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The disingenuous vs the despair- Housing market blues
Nothing like a secure foundation, is there?
Who's going to pay for the mess? You guessed it, the next generation of homebuyers
There are few policy choices more guaranteed to hit the nervous system of America than the concept of letting the housing market find a natural level. The idea is basically sound, but does Middle America’s battered financial psyche want to have to deal with another round of perceived symptoms of Armageddon? How is this idea to be sold and what resistance can it expect?
There are likely to be some instant negative responses, starting with the financial sector, which has been an unwilling participant in all economic management issues since the meltdown. There are always good disingenuous arguments against anything in this sector, and the most likely is that it will affect the bottom line of banks, which will be depicted as being left holding assets worth much less.
The disingenuous element here is that the market is already doing that. Buying expensive houses is hardly the market’s top priority at the moment. The free market has already made a decision not to throw any more money out the window. The lending market created this unsustainable wrecker’s yard for itself.
The credit market is another major likely source of disingenuous howls. This sector has somehow managed to outdo even Wall Street with its version of “The public is the problem”. This sector penalized people who bravely tried to continue to pay their housing loans after the meltdown. Deadbeat borrowers had no problems and vanished. The honest borrowers were forced out of their homes and left with crippled credit ratings. Those ratings are now major obstacles for people trying to borrow to buy houses.
Then there’s Wall Street, the lone epitome of selfless integrity and credibility. The stock market will inevitably react to a drop in housing loan values and any domino effects through the construction and materials industries. Wall Street’s ability to play politics is apparently based on the belief in its own sanctity and its contribution will be sermons on market asset values in terms of equity. Irony is usually lost on those responsible for ironic situations.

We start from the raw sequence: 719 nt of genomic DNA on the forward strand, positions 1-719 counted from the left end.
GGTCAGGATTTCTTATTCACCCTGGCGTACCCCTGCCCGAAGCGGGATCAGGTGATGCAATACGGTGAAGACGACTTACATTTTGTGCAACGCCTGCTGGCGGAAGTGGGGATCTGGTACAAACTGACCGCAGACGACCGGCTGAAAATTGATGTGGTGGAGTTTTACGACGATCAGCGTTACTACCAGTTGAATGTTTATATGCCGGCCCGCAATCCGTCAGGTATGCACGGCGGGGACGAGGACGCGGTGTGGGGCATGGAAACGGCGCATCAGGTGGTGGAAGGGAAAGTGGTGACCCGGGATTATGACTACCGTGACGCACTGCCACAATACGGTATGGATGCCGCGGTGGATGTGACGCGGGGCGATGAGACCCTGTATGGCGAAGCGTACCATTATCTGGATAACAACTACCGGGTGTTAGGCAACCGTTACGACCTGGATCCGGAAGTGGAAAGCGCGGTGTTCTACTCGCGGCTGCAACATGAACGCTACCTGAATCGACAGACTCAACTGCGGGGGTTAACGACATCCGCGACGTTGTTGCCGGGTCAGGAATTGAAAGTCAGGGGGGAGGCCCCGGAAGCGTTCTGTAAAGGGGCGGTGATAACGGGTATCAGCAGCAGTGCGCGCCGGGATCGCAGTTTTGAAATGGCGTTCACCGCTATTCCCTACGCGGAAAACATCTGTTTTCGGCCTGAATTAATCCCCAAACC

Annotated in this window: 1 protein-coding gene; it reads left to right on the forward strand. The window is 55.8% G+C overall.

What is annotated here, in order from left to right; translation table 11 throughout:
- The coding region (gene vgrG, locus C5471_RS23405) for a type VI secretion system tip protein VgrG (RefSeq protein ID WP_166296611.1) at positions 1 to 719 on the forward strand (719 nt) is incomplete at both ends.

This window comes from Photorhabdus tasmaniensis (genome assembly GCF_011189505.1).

The most easily predictable disingenuous response is political. The bipolar disorder previously known as American politics has attained a level of simple- mindedness previously unknown. Whatever is suggested will be wrong. Many long serving politicians on both sides have now been screaming at the top of their voices for nearly a decade that polarized politics paralyzes Washington. Another day, another irony.
The truly disingenuous element was built in to this market during the boom. The housing prices which created the mess were always delusive relative to real buying capacity. Even without a crash, those top dollar prices were always a risk. The market was always going to hit a wall somewhere. The only real novelty in the housing bust was that the lenders brought along a way of crashing themselves as well, in the form of the overblown mortgage securities. Banks and other lenders created a Ponzi scheme based on a myth of ever-increasing house prices. The result was inevitable.
The housing market has already single-handedly decimated the real assets of Middle America, and there’s no working logic in helping it continue to do so by artificially trying to sustain prices. Nor should free marketers be in any hurry to support the industries which insanely milked the biggest, healthiest cash cow in American history to death. If anyone wants to see a good free market again anytime soon, start looking at realistic housing prices. America has been dealt out of its biggest capital sector, and it needs to get back in the game.